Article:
I’m Cait, and I’m lucky enough to be Maine Family Planning’s new community organizer. I’ve been organizing with the statewide Health Care is a Human Right campaign for the past four years, and I’m very excited to bring my passion for human rights, reproductive justice, and a deep love of Maine people to my role at MFP.

One thing I get asked a lot is: What does a community organizer do? A lot of things! Here are a few that are very important:

  • Build people power. The overarching goal of community organizing is to put ordinary people in touch with their own power by learning about our rights, joining with others to analyze problems we face, and working collectively to advance solutions. Some solutions are policy-oriented, and to that end, I will build bridges between Maine people and what’s developing in Augusta and Washington, DC. My hope is to make sure that you know who represents you at the state house and in congress, and how to communicate with elected officials about the reproductive rights and justice issues that matter to you.
    Other problems we face around reproductive rights and justice are less concrete and more cultural—such as abortion stigma, ageist ideas on young people’s sexual and reproductive lives, or stigmatizing responses to addiction. In approaching these deeply embedded attitudes, we can build power through public education efforts and campaigns that tackle stigma; creating welcoming forums where communities share stories and build relationships; and other diverse, localized initiatives that bring people out of isolation and into contact with new information and ideas.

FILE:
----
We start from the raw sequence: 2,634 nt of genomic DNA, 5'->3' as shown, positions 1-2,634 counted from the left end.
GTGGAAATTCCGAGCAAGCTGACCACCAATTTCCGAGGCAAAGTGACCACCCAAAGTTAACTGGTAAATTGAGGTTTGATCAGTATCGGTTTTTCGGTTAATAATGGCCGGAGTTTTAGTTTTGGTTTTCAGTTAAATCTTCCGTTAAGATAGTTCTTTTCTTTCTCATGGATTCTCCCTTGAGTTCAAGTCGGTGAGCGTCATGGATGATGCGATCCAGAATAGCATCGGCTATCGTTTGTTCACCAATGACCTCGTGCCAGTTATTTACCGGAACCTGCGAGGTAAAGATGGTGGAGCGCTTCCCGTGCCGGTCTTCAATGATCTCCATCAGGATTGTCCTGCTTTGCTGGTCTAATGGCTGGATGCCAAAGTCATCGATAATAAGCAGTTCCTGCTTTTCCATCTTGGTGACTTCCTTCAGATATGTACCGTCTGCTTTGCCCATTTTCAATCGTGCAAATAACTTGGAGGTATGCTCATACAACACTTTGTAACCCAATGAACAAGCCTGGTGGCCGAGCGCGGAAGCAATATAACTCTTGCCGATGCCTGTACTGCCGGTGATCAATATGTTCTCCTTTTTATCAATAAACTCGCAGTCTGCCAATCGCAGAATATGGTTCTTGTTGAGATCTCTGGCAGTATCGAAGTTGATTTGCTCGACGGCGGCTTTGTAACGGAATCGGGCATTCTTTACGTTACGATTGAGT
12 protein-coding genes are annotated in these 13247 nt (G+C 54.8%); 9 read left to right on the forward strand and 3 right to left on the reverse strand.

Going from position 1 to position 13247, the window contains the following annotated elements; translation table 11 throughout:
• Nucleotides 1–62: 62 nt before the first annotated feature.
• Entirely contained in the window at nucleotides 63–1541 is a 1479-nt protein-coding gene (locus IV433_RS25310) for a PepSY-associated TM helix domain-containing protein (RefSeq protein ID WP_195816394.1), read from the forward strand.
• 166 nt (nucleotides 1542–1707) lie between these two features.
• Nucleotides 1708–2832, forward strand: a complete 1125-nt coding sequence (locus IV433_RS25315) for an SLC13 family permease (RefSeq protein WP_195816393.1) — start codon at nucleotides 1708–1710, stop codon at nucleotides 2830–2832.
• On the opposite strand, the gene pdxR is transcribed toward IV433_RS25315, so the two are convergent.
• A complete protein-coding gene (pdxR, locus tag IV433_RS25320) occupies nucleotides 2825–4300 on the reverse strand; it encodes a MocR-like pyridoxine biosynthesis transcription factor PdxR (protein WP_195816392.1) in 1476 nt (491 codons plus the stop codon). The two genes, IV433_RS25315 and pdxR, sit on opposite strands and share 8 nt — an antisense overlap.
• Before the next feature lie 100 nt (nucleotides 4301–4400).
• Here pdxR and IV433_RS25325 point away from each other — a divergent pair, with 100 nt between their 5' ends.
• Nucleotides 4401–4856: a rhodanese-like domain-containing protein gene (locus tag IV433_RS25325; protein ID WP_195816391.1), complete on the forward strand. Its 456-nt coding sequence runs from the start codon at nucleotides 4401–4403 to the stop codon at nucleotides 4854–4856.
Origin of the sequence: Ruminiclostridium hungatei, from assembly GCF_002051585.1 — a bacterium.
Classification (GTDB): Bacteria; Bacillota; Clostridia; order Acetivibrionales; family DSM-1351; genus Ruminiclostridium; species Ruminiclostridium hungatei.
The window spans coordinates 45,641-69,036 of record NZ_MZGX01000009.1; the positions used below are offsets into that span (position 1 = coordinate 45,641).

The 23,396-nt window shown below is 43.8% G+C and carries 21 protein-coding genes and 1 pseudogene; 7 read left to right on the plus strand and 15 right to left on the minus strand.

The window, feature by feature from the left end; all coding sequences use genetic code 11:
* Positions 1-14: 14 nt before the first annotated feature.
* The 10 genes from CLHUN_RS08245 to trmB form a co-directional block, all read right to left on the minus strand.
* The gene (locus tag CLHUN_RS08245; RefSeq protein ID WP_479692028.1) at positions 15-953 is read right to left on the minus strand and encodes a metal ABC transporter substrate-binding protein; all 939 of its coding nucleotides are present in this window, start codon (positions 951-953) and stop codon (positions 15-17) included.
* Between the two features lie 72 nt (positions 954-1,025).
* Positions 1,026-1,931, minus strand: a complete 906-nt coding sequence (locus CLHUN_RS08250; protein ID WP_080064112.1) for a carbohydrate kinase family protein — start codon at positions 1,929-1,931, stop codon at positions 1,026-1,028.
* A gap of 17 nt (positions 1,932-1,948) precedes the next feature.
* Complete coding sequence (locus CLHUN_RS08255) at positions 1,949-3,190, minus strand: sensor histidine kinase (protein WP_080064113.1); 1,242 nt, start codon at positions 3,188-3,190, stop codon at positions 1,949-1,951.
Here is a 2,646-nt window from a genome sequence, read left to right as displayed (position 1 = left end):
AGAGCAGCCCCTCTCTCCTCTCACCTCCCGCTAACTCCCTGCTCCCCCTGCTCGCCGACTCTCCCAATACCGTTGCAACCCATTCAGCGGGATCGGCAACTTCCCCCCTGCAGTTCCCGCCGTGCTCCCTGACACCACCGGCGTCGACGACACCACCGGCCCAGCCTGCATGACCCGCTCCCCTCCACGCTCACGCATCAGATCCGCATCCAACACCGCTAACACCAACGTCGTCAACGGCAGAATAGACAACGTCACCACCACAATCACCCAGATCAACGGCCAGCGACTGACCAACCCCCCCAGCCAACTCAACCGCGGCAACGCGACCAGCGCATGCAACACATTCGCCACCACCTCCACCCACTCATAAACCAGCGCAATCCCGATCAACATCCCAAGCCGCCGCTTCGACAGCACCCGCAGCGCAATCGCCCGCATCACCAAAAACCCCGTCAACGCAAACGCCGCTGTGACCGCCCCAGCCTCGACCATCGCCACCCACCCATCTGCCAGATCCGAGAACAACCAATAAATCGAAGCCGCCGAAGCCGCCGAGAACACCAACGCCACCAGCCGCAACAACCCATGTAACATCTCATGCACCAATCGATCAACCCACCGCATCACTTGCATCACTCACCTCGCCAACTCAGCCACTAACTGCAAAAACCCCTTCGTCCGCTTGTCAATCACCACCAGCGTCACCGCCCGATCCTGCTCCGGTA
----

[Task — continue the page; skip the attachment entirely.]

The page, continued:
• Listen. One of the most important things I’ll do in this role is ask questions & listen to the stories of clinic patients and providers, students, young people, parents, grandparents, and anybody willing to share with me. Organizing’s power stems from an unshakable belief that our lived experiences provide the best raw material for policy and social changes that truly meet our needs and dignify us. Your insights about your community or school, and experiences accessing reproductive care, will guide the work we do together.
  • Share. My hope is to foster a grassroots network of volunteers across Maine who want to get trained up to lead and grow local efforts to advance reproductive health, rights & justice in their towns. This means hanging out with me a fair amount at first, so I can share all the stuff I know about organizing, community work, and all the important things MFP does. Developing leadership in others is the best thing I can do; basically, a good organizer makes more organizers!
  • Turn strangers into neighbors. I love Maine and its people with all my heart, and I know how much the majority of us care about our neighbors. We’re the kind of folks who are a funny mix of proud and humble, and we show up for each other, even if we do it quietly. As an organizer, I go out into the world with a goal to help folks expand our sense of who counts as a neighbor. I want to engage new people every day in honest conversations and creative actions until we truly embrace the notion that every person in this state is our neighbor. We need to look out for each other and defend everyone’s right to lead lives of health, autonomy, and dignity.